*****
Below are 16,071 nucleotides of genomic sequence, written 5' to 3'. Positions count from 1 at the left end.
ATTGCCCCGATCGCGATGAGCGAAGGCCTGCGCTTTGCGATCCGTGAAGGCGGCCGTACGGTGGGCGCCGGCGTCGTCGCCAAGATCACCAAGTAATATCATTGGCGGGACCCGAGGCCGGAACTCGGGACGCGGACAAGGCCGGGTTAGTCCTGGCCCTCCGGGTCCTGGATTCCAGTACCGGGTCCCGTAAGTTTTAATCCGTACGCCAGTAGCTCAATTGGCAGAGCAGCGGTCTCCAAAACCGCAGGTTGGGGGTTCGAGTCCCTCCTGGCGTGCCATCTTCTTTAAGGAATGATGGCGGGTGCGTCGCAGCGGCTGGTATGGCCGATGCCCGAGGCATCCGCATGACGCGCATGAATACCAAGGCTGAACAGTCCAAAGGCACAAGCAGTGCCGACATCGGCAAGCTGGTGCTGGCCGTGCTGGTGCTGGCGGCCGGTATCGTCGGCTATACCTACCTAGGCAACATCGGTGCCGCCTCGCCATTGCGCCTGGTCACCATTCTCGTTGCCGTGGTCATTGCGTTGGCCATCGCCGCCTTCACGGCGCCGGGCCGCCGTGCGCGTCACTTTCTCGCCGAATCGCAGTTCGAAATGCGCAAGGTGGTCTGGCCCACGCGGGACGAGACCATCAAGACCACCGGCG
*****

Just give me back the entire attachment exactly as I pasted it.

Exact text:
Below are 16,071 nucleotides of genomic sequence, written 5' to 3'. Positions count from 1 at the left end.
ATTGCCCCGATCGCGATGAGCGAAGGCCTGCGCTTTGCGATCCGTGAAGGCGGCCGTACGGTGGGCGCCGGCGTCGTCGCCAAGATCACCAAGTAATATCATTGGCGGGACCCGAGGCCGGAACTCGGGACGCGGACAAGGCCGGGTTAGTCCTGGCCCTCCGGGTCCTGGATTCCAGTACCGGGTCCCGTAAGTTTTAATCCGTACGCCAGTAGCTCAATTGGCAGAGCAGCGGTCTCCAAAACCGCAGGTTGGGGGTTCGAGTCCCTCCTGGCGTGCCATCTTCTTTAAGGAATGATGGCGGGTGCGTCGCAGCGGCTGGTATGGCCGATGCCCGAGGCATCCGCATGACGCGCATGAATACCAAGGCTGAACAGTCCAAAGGCACAAGCAGTGCCGACATCGGCAAGCTGGTGCTGGCCGTGCTGGTGCTGGCGGCCGGTATCGTCGGCTATACCTACCTAGGCAACATCGGTGCCGCCTCGCCATTGCGCCTGGTCACCATTCTCGTTGCCGTGGTCATTGCGTTGGCCATCGCCGCCTTCACGGCGCCGGGCCGCCGTGCGCGTCACTTTCTCGCCGAATCGCAGTTCGAAATGCGCAAGGTGGTCTGGCCCACGCGGGACGAGACCATCAAGACCACCGGCG